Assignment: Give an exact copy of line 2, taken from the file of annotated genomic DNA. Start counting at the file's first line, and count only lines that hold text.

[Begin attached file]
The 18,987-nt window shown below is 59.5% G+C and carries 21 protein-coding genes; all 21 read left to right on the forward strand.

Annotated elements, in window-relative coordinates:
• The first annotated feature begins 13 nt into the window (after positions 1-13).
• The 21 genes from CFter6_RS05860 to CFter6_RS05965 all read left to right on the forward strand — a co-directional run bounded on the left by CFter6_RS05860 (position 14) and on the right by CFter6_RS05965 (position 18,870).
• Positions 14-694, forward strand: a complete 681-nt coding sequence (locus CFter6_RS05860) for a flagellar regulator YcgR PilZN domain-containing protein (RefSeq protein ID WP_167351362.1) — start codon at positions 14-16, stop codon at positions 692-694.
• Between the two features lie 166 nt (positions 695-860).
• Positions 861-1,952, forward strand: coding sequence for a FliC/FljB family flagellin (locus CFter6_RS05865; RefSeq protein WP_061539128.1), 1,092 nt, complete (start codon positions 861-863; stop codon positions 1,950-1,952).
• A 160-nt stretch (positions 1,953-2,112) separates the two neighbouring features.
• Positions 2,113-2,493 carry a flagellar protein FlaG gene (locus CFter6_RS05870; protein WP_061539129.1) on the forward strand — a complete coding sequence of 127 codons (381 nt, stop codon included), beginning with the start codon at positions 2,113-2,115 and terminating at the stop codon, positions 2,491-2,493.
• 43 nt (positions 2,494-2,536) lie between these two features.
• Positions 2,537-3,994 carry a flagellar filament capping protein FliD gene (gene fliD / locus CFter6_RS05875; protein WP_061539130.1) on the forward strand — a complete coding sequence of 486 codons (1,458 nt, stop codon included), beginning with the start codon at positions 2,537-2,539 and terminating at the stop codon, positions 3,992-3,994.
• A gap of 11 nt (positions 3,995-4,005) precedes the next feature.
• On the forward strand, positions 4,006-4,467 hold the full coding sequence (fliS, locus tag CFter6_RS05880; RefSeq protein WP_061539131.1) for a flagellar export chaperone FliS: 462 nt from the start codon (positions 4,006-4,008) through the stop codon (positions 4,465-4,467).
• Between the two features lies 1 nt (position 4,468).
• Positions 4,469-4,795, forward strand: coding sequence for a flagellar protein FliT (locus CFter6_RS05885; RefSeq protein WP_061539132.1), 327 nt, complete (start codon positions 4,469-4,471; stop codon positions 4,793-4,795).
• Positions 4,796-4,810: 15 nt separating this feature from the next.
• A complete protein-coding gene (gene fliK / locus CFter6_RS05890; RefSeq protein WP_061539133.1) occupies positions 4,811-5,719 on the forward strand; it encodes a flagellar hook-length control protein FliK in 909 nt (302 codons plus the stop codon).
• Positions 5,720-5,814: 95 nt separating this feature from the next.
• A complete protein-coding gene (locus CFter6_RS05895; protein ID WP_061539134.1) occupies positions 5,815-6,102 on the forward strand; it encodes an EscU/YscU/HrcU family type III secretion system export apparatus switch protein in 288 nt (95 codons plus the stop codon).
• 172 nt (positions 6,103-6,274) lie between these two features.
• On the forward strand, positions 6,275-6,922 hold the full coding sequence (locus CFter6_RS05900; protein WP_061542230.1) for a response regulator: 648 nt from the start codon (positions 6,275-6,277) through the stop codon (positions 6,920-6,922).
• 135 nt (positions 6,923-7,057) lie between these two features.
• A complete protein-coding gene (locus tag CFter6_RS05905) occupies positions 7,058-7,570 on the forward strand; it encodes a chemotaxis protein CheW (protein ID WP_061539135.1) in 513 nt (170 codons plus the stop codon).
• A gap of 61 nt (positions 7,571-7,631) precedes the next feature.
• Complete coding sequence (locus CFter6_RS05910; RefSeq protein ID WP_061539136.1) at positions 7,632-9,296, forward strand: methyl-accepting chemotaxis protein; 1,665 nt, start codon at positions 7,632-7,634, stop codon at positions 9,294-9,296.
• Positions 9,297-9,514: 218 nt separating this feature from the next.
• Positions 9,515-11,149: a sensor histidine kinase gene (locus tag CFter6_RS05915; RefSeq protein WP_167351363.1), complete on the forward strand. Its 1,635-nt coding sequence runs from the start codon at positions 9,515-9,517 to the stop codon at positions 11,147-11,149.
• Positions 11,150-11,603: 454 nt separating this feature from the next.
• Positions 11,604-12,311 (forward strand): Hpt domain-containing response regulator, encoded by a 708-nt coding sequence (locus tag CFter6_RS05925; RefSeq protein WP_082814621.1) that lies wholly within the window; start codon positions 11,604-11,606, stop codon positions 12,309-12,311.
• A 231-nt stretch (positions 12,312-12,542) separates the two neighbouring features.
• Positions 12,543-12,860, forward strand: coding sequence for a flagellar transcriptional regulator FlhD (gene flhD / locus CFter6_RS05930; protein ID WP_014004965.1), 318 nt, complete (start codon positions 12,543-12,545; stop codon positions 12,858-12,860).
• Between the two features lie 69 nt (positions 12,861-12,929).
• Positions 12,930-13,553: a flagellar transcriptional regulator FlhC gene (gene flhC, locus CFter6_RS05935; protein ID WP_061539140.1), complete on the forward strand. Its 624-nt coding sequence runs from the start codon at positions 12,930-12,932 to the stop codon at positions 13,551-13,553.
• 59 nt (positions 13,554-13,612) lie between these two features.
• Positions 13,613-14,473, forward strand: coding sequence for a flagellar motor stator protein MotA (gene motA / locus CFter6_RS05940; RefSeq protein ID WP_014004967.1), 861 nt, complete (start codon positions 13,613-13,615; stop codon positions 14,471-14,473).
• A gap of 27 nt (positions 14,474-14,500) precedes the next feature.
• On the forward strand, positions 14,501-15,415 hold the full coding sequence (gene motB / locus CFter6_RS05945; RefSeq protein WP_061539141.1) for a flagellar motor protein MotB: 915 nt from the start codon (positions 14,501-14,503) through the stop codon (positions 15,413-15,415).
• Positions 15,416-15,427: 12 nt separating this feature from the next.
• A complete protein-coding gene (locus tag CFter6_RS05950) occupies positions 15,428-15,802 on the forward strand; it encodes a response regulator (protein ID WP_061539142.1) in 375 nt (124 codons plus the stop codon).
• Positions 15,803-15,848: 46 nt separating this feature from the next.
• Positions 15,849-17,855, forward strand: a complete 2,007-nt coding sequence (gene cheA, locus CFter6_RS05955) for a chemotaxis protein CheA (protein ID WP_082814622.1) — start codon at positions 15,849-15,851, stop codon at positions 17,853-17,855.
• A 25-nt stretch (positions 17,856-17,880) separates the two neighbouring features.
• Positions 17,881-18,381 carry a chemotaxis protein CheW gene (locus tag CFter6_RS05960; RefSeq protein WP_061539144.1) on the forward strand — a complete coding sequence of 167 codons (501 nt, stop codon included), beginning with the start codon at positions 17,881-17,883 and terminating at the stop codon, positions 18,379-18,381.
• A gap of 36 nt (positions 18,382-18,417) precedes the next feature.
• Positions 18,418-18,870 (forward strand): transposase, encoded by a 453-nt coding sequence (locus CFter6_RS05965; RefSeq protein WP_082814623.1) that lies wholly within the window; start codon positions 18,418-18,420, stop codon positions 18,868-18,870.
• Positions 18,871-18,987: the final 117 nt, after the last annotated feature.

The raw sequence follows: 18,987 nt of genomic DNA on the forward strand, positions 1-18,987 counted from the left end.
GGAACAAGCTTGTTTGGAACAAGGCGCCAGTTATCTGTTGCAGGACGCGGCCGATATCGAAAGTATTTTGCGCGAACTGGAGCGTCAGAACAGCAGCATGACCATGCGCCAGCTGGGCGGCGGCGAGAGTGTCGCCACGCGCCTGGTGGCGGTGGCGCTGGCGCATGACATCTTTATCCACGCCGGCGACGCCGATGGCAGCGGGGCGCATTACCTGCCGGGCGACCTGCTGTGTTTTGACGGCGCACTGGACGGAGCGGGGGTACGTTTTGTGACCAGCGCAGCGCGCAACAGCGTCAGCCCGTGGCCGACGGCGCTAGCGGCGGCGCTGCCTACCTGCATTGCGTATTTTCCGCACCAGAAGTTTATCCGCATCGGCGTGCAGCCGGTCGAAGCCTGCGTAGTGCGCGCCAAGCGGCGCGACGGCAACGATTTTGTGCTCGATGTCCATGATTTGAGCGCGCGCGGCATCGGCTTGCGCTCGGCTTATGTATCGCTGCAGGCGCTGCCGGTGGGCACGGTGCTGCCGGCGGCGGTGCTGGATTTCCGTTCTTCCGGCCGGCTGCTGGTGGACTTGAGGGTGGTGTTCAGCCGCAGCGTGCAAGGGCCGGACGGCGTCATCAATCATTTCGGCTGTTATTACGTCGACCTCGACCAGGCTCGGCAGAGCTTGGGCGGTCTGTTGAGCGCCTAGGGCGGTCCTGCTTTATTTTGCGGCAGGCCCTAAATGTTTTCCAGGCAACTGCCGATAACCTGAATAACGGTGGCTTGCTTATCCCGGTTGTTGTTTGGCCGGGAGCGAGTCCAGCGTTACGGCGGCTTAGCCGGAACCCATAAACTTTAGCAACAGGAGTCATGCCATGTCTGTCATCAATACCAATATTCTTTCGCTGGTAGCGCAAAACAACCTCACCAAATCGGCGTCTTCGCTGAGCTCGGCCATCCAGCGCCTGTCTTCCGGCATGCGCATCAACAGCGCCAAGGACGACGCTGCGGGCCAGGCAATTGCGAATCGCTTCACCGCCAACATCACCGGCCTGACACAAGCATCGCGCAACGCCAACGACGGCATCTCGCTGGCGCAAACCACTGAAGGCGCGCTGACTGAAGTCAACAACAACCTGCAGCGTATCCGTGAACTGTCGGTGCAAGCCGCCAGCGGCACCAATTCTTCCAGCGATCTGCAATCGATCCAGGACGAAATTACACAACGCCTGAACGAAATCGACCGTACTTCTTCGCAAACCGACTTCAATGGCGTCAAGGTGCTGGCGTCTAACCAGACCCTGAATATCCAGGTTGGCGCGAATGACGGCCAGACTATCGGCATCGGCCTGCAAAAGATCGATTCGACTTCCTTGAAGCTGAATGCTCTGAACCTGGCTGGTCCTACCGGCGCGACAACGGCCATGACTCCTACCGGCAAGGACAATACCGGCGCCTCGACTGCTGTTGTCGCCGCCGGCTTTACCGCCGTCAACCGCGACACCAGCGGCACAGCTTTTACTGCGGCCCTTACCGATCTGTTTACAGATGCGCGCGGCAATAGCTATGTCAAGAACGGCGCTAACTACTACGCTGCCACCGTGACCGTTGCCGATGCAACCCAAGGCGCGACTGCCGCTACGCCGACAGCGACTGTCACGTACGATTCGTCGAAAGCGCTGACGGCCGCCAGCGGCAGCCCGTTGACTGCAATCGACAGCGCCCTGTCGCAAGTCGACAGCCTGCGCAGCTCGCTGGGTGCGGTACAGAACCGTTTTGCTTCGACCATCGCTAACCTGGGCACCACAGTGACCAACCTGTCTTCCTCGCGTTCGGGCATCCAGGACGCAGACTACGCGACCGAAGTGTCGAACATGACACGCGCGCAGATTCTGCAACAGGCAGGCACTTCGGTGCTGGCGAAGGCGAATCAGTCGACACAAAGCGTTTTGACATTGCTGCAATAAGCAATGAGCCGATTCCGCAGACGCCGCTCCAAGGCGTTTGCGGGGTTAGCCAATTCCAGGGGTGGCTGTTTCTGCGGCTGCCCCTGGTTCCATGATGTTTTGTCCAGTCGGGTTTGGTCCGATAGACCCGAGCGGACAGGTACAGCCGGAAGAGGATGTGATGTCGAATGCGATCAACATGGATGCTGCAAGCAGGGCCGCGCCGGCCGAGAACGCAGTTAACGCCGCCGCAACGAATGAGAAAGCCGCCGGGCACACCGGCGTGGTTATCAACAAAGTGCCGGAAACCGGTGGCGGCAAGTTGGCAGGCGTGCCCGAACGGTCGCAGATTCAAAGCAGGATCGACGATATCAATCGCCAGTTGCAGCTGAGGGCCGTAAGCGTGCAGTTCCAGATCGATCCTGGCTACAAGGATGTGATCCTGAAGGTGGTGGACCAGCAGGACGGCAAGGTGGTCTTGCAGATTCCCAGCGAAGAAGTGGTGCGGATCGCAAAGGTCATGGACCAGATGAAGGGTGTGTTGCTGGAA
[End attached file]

Annotated elements, in window-relative coordinates: